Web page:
SECOND VALENTINE’S – Leighton Aspell claimed back-to-back wins with Pineau de Re and Many Clouds, but he might have already been on the National scoresheet by then had Ballycassidy stood up in 2006 – the outsider was still some seven lengths clear when taking an X-rated fall at Second Valentine’s.
FIVE OUT – One of the smallest fences on the course, but it produced just about the only mistake by Red Rum (en route to victory in 1974) during his five attempts at the race, whilst the closest Tiger Roll came to falling was at this fence in 2019. Rondetto (1965), Little Polveir (1988) and The Druids Nephew (2015) all departed at the same fence when going strongly in the lead.
FOUR OUT – The 1977 Grand National will forever be associated with Red Rum’s record-breaking third win, but the other major news story of that renewal centred around Charlotte Brew, who was the first woman to compete in the race. Her mount Barony Fort eventually refused at the fourth last having trailed from an early stage (Geraldine Rees became the first woman to complete five years later). Rachael Blackmore, who was the leading jockey at the Cheltenham Festival last month and is in contention for the Irish jockeys’ championship, is likely to ride Minella Times, who has solid claims and is prominent in the market.
THREE OUT – Portrait King outperformed unflattering odds several times over the big Aintree fences, notably when third at 66/1 in the 2017 Topham, and was still in contention when falling three out in the 2015 National – sadly, jockey Davy Condon suffered spinal concussion in the incident and retired from the saddle subsequently. Condon later took up the role of assistant trainer to Gordon Elliott, who sent out Tiger Roll to win back-to-back Nationals in 2018 and 2019.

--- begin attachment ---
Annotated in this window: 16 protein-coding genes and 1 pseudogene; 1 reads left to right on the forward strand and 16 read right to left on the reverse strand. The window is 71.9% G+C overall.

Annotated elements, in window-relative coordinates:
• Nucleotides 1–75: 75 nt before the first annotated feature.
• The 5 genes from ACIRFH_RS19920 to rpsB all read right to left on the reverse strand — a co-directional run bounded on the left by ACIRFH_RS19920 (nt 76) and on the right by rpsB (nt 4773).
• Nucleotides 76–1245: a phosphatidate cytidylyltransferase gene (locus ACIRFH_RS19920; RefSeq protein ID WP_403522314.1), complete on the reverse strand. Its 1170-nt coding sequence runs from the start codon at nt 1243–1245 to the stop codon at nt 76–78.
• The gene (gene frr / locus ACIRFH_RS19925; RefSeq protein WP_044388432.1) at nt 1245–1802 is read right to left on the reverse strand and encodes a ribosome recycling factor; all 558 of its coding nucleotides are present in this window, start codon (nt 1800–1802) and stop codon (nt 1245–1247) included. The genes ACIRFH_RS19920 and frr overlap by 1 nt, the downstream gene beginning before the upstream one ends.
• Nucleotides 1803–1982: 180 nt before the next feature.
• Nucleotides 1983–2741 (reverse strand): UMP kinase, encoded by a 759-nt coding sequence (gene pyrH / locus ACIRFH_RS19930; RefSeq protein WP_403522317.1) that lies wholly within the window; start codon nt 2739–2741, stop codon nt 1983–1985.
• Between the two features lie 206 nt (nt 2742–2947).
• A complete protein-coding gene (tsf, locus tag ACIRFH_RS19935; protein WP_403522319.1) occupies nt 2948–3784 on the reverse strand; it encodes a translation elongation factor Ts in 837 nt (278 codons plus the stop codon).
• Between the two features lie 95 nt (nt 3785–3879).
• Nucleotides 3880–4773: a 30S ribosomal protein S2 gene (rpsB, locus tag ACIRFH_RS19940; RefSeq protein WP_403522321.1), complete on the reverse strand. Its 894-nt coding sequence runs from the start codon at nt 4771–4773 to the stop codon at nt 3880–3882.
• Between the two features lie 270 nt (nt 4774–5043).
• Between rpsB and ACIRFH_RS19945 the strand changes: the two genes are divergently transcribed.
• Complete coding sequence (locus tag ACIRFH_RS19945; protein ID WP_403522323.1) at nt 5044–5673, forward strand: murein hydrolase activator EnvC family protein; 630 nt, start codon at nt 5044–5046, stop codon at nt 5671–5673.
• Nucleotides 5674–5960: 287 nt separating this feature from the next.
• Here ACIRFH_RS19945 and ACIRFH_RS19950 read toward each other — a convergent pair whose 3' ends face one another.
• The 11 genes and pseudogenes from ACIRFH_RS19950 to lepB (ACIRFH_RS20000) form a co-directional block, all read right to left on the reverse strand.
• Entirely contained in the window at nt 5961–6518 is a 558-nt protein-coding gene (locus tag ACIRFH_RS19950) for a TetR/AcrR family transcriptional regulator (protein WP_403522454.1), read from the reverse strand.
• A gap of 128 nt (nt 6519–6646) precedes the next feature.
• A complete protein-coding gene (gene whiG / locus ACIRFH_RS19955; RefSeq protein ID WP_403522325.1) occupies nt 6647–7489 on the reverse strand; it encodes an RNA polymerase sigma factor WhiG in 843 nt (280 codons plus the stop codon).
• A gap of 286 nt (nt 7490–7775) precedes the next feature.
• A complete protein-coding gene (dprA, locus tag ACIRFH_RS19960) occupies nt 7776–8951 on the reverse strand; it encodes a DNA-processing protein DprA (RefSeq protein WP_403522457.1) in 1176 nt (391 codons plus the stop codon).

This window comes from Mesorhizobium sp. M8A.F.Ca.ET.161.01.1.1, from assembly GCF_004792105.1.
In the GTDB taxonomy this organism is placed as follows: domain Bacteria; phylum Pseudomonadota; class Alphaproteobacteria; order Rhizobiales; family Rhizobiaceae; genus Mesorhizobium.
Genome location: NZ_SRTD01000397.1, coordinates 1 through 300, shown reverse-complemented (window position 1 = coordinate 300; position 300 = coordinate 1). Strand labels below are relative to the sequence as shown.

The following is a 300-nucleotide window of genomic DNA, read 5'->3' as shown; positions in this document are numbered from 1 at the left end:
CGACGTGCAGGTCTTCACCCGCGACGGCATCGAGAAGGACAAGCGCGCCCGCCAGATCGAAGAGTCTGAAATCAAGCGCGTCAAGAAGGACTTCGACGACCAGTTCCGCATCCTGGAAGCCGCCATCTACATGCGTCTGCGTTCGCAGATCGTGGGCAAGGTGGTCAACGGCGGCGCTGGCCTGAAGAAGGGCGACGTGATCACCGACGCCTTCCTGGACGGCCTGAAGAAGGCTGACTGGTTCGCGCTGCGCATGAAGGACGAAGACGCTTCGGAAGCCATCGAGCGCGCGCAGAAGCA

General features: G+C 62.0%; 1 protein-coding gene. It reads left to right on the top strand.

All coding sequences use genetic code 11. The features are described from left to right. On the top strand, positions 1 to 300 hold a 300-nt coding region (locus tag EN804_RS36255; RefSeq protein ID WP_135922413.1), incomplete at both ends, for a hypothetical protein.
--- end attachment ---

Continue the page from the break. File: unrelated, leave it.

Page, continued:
TWO OUT – John Buckingham entered Grand National folklore when steering Foinavon to his unlikely win in 1967 and the jockey still held claims of another 100/1 National success four years later when Limeburner crashed out at the second last – he was alongside runner-up Black Secret at the time and several lengths up on eventual winner Specify.
LAST – Champion US steeplechaser Billy Barton made a bold bid in 1928 to become the first American winner of the Grand National and, in an attritional renewal, still held every chance alongside sole remaining runner Tipperary Tim (a 100/1 shot) when falling at the last. He was remounted for second. Another 100/1 shot Davy Jones was still in with a live chance of victory in 1936 only for the reins to break upon landing two out.
Despite the best efforts of his popular amateur Anthony Mildmay, the out-of-control Davy Jones ran out at the last (scattering spectators along the way) and handed victory to reigning champion Reynoldstown. The 1948 National produced a second hard-luck story for Anthony Mildmay – by then Lord Mildmay – who was a virtual passenger for the final mile (disabled by severe cramp in his neck) on eventual third Cromwell. Sadly, a similar attack of cramp was believed to have contributed to Lord Mildmay’s drowning, aged just 41, whilst swimming off the Devon coast just over two years later. Aintree’s Mildmay Course, opened in 1953, is named after him.
Hedgehunter was a last-fence faller in 2004 (when held) but he returned 12 months later to give Trevor Hemmings a first Grand National success. Hemmings, who has subsequently won with Ballabriggs and Many Clouds, is bidding for a record fourth success and has the red-hot favourite Cloth Cap carrying his colours.